Readers love Sherman and his friends for their hilarious reflections of human behavior as seen through a seawater lens. Jim balances the lighthearted antics of this quirky group by promoting the importance of marine conservation. Sherman's Lagoon is quite a catch!

Sherman's Lagoon has been in syndication since 1991, and boasts a circulation of more than 200 daily newspapers on five continents.

A Day at the Beach

$18.99

  Everyone can relate to having a family member with an unusual hobby or habit. The Fox clan is no different. The youngest Fox is Jason, whose best friend is an iguana named Quincy. His sister, Paige, is a shopaholic. The oldest Fox sibling is Peter, whose stomach is a bottomless pit. But perhaps the most unusual of all is level-headed mom and official family mediator, Andy, who is working through her obsession with the movie Titanic. A slave to her emotions, she is brought to tears at a mere hint of the soundtrack and attends multiple movie screenings each day. This leaves well-meaning husband, Roger, struggling to live up to her new romantic expectations. All of this is par for the course in the hilarious but hectic Fox household.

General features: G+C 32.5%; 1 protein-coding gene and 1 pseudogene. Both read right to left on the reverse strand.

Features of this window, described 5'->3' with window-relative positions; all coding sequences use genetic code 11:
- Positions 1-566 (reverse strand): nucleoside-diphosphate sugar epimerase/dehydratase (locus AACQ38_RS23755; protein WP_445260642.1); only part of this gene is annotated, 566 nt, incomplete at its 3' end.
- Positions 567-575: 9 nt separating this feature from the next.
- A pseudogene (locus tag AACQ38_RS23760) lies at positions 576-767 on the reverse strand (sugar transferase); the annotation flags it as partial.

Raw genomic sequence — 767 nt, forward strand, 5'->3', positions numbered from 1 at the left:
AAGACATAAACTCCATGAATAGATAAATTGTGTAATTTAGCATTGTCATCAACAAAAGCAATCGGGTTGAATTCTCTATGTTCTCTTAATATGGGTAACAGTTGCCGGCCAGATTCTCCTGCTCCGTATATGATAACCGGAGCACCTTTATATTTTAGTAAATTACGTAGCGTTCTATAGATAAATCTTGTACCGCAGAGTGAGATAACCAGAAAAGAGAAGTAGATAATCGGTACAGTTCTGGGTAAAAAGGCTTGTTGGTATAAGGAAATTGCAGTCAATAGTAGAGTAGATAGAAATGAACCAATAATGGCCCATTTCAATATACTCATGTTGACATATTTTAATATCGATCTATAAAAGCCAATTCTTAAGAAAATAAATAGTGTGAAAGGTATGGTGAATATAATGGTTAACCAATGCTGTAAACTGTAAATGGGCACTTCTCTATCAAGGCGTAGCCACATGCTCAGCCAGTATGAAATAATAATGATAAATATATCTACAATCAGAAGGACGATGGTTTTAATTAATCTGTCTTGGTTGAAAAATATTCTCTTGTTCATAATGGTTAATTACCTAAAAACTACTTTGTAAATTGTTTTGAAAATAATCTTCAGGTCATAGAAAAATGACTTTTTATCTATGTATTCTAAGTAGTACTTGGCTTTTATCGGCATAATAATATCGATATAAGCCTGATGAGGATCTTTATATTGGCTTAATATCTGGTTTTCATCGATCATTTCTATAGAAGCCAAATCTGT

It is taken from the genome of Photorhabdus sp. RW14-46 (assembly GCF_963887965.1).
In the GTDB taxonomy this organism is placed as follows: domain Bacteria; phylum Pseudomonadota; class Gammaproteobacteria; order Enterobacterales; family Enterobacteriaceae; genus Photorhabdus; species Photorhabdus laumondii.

What makes the Fox clan so entertaining? They're just like us—only funnier—with no sappy sentimentality. Readers can't help but recognize a little bit of themselves in this family strip with its good-hearted, if not eccentric, characters. The Foxes deal with everything from sibling rivalry to marital disagreements over golfing habits to sharing time on the computer, always making us laugh in the process.

FoxTrot has amassed a colossal audience of fans of all ages who eagerly turn to this hilarious strip, whether in newspapers or on the Web. New fans and loyal readers alike will enjoy I'm Flying, Jack . . . I Mean, Roger, a FoxTrot collection. Together, the Fox family provides a witty window on the realities of home life today.

I'm Flying, Jack . . . I Mean, Roger

$18.99

  "He does wonderful work. A strip needs good characters—and that's what Jump Start has."—Charles Schulz, creator of Peanuts

  Joe and Marcy Cobb are the quintessential young married couple complete with a baby, two busy careers, and eccentric parents. An eminently likable pair, Joe and Marcy juggle their relationship, their jobs—he's a police officer, she's a nurse—and raising their daughter, Sunny. Robb Armstrong's characters are so popular that many readers of Jump Start tell him that they identify with the Cobbs.